Huntington and Post-Cold War Paradigms: If Not the Clash of Civilizations, What?

‘Foreign Affairs’ magazine recently ran a tribute to the 20th Anniversary of Samuel P. Huntington’s ‘Clash of Civilizations?’.[1] The original essay in the summer of 1993 ignited a firestorm of debate, although the question mark in the title of the essay was generally ignored. Twenty years later, this article, and subsequent book, still captures attention and lights bonfires in political science debates.

Huntington’s book was an attempt ‘to provide a fuller, deeper and more thoroughly documented answer’ to the question contained in the original article; the question mark that everyone ignored in the article’s title. The themes developed include: the concept of civilizations; the question of a universal civilization; the relation between power and culture; the shifting balance of power among civilizations; cultural indigenization in non-Western societies; the political structure of civilizations; conflicts generated by Western universalism; Muslim militancy and Chinese assertion; balancing and bandwagoning responses; the causes and dynamics of fault line wars; and the futures of the West and of world civilizations.[2]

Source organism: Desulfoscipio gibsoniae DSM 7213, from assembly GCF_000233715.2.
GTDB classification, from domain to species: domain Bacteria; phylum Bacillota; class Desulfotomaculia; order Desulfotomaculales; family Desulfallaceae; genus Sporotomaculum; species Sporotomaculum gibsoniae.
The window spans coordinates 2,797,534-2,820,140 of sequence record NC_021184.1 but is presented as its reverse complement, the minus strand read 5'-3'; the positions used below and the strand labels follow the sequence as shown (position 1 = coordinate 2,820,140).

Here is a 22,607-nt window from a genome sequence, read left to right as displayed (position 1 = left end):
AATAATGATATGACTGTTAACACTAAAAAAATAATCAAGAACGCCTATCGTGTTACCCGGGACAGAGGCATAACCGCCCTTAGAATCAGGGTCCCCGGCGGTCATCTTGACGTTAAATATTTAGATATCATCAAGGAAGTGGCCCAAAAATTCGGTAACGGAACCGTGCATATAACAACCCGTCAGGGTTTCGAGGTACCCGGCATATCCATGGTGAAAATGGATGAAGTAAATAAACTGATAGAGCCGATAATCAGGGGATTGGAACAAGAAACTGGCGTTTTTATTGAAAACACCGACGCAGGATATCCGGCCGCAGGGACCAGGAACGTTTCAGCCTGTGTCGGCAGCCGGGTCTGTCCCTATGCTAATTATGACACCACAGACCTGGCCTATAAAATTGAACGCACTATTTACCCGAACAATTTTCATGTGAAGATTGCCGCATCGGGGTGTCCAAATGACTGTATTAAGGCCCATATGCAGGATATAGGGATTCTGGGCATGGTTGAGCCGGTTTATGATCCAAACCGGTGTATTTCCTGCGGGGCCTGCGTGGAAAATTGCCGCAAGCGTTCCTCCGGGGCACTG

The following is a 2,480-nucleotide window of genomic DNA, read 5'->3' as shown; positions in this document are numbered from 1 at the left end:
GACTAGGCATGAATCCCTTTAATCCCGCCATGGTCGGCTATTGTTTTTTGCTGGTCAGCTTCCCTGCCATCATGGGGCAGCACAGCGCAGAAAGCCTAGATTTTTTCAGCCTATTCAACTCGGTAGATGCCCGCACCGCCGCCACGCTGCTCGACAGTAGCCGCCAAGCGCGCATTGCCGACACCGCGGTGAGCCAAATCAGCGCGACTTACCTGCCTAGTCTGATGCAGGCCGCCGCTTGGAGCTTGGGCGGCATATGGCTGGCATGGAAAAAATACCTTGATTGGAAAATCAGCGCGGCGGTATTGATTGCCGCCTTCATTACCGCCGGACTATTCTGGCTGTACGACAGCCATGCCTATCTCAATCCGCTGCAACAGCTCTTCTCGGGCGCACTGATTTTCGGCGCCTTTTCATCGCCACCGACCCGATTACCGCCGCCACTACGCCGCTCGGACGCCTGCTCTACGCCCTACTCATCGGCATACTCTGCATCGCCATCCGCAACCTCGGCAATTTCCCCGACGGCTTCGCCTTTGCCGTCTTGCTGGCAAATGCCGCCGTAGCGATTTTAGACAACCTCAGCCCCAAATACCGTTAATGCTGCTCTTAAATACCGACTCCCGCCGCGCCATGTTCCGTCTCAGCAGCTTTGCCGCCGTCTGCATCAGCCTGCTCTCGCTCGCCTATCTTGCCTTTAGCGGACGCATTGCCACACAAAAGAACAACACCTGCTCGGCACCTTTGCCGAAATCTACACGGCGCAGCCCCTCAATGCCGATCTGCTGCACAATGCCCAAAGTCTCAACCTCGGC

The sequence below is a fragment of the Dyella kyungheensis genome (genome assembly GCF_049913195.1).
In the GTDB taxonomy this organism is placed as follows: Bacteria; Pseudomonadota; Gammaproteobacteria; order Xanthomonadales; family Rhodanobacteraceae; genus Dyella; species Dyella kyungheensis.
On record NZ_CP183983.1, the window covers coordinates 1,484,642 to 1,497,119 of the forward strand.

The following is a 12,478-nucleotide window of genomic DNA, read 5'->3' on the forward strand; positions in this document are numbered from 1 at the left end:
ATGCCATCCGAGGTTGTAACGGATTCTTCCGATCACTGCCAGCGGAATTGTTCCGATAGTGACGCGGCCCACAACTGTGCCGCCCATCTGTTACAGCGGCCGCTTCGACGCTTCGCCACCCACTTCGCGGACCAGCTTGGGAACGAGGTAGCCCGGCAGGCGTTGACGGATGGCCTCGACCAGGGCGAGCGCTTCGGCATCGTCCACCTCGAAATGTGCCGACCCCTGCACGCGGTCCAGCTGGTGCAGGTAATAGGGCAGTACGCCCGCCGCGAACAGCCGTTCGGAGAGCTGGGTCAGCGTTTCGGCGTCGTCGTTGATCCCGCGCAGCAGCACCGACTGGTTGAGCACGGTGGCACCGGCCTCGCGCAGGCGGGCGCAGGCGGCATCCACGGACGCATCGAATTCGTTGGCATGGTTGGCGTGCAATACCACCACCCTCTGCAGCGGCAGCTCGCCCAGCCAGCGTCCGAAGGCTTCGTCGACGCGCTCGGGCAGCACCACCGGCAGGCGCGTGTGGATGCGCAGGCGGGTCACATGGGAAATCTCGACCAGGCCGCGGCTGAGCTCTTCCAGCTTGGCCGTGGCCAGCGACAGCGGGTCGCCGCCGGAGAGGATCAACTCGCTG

Two important themes are covered in the book that were not fully developed in the original essay.  The first major theme is the crucial impact of population growth on instability and balance of power. The second theme, absent from the article, but summarized in the title, is that ‘clashes of civilizations are the greatest threat to world peace, and an international order based on civilizations is surest safeguard against world war.’[3] Nevertheless, ‘[t]he central theme… is that culture and cultural identities, which at the broadest level are civilizational identities, are shaping the patterns of cohesion, disintegration and conflict in the post-Cold War world.’[4]